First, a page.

3 steps for HR in speeding up time to hire
HR leadership can significantly improve the time to fill by changing their approach in three areas, according to Hickey.
Firstly, it’s critical that organisations better align recruiting resources with business priorities. “Ensuring that recruitment resources support the most important areas of the business, based on a strong understanding of the business strategy and expectations is critical,” she said.
“So for instance, if specific business units or divisions are expected to switch into growth mode over in the next 6-12 months, recruitment resources should be planned and allocated accordingly.”
In this way, she said the recruitment team can get ahead of the curve by identifying where talent demands will be greatest and ensure that priority is given to critical roles that will have the most impact on business performance.
“This requires HR leadership to develop a strong understanding of the links between business strategy, talent strategy and the implications these will have on the demand for recruitment support,” Hickey said.
“They must also take into account the loss of productivity and engagement with other staff members”
Secondly, streamlining hiring workflows results in significant gains in speed, which in turn can save the average organisation thousands of dollars per hire.
“Our research shows that four out of five recruiters struggle to work through additional stakeholders, technologies and regulations adopted to help execute the hiring process,” said Hickey.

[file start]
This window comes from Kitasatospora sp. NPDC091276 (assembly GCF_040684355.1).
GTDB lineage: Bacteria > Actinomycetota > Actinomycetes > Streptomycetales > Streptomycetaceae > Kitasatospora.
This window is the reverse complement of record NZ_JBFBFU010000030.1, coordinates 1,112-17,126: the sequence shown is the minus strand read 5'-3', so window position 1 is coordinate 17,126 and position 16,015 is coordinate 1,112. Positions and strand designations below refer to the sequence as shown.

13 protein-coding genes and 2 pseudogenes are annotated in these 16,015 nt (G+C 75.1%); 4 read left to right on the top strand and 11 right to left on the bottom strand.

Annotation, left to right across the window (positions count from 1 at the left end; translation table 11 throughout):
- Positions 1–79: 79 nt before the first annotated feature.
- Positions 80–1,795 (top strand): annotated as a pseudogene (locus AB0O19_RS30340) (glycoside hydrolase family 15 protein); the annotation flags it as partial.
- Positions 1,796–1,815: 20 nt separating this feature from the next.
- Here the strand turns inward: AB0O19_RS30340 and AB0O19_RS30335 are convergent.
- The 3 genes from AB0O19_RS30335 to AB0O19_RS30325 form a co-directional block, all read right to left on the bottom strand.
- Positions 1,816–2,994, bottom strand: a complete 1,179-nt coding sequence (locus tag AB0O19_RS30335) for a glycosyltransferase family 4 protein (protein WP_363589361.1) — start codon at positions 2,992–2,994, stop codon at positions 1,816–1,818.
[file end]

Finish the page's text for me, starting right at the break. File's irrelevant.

“We know that often selection processes grow organically over time and don’t get examined from a more holistic perspective.
“Organisations can make significant gains through identifying and removing hidden process inefficiencies to reduce the complexity of the recruiting process.”
This involves stepping back and really challenging the value of each stage of the process and ensuring that only the critical and most effective elements are retained.
“We can see from our work that recruiters at organisations with streamlined hiring workflows have nearly half the average time to fill of those with complex hiring workflows,” said Hickey.
“Four out of five recruiters struggle to work through additional stakeholders, technologies and regulations adopted to help execute the hiring process”
Finally, hiring managers are taking 44 per cent longer in their decision-making compared to five years ago, particularly where it’s a new position or where new skills are involved for the role.
In order to accelerate the hiring process, Hickey said HR needs to think about how to shift from just giving hiring managers and stakeholders more information, to shaping decision making by limiting and better organising information and how they engage stakeholders.
“This can be as simple as ensuring candidate data is batched and shared with hiring managers in a structured way, to analysing which stakeholders are critical to decision-making and ensuring that they are involved in the correct stage of the hiring process,” said Hickey.
“For example, it may be more appropriate to involve some stakeholders at the needs analysis stage rather than at the hiring decision stage.”